Avoid Being Rude While Dining Internationally With These Food Etiquette Tips

Your mother taught you well when it comes to table manners, but did she tell you to never to fork food into your mouth in Thailand? Probably not, which is why you should pay attention to a few handy etiquette tips if you’ll be dining out internationally. No one wants to (intentionally) be a rude American, right?

BudgetTravel.com has a handy list of 15 tips to keep in mind if you’re visiting a foreign country, so you can eat like a native and avoid shocking your fellow diners.

Thailand: Putting food into your mouth with a fork is a no-no. Instead, you only use the fork to push cooked rice onto your spoon. If an item is standing alone, separate from the rice, then it’s okay. And also never use chopsticks for a rice-based meal.

Japan: Speaking of chopsticks, don’t stick yours upright in your rice in between bites. That kind of set-up is seen at funerals in Japan, in the rice bowl set in front of the coffin of the deceased.They should be set together in front of you, parallel to the edge of the table, and absolutely nowhere else.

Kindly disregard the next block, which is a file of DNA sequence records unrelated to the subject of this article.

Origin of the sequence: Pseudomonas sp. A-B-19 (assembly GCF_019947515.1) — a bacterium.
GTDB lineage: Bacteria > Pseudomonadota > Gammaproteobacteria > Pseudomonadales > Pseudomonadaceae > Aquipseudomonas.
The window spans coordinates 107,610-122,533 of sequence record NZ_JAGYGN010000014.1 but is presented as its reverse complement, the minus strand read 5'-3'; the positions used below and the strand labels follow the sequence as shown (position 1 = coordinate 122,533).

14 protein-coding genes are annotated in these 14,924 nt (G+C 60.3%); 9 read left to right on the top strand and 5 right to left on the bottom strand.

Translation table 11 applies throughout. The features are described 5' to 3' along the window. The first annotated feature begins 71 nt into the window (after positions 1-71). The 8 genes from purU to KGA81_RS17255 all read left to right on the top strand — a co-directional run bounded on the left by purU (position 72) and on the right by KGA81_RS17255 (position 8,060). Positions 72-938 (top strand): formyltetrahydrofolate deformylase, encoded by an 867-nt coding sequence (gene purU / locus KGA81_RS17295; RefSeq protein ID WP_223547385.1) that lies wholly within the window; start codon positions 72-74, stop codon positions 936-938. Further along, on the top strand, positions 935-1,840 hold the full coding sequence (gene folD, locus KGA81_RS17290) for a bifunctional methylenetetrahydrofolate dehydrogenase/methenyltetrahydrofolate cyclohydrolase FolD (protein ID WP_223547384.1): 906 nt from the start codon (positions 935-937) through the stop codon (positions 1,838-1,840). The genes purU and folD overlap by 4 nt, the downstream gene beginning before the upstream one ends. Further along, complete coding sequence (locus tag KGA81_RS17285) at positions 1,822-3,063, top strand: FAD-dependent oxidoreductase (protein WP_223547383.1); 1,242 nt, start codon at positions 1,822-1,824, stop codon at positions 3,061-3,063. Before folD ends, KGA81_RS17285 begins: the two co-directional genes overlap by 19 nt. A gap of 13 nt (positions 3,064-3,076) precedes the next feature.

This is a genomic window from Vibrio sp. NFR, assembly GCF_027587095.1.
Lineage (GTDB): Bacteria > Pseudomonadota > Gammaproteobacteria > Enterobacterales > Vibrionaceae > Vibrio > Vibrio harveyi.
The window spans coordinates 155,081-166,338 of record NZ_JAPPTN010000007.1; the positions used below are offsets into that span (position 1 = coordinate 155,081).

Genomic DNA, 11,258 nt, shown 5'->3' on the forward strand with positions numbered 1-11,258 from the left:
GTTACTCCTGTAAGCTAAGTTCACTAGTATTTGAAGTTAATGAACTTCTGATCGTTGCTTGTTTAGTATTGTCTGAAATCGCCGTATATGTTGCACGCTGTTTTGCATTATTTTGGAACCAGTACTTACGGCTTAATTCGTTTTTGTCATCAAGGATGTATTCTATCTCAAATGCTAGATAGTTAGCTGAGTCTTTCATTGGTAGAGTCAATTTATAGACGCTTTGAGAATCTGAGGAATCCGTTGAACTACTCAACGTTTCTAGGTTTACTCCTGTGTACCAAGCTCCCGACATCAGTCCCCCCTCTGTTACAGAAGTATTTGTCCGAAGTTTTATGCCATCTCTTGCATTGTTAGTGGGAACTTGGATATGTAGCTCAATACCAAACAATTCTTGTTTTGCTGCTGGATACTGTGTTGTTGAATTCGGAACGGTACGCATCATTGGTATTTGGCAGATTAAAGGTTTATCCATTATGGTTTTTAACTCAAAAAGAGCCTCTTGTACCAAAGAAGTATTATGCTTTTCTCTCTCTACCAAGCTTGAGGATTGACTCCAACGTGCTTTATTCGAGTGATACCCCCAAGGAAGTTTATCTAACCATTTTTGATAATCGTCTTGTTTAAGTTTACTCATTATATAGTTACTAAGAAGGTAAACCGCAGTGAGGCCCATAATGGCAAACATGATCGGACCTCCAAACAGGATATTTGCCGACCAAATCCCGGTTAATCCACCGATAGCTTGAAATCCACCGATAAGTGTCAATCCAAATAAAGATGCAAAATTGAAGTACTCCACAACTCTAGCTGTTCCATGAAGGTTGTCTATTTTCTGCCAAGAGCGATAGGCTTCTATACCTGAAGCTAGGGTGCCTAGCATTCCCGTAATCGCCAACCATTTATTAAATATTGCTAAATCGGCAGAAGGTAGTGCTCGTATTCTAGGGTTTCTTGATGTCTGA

Mexico: Eating tacos with a fork and a knife looks silly and snobby to locals there, so just suck it up and use your hands.

Britain: The port is always passed to the left here, for whatever reason. Even more fun, if someone fails to pass the port, ask them, “Do you know the Bishop of Norwich?” If they say they don’t know him, reply, “He’s a very good chap, but he always forgets to pass the port.” Makes total sense!

Russia: Vodka is always to be accepted and never mixed with anything, not even ice. Other liquids are seen as pollutants, corrupting the purity of the vodka. Unless you’re mixing beer with it — that’s fine. Accepting a drink is a sign of trust and friendship, so it’s a bad move to turn it down, even if it’s seven in the morning.

For more international dining tips, check out BudgetTravel.com.

15 International Food Etiquette Rules That Might Surprise You [BudgetTravel.com]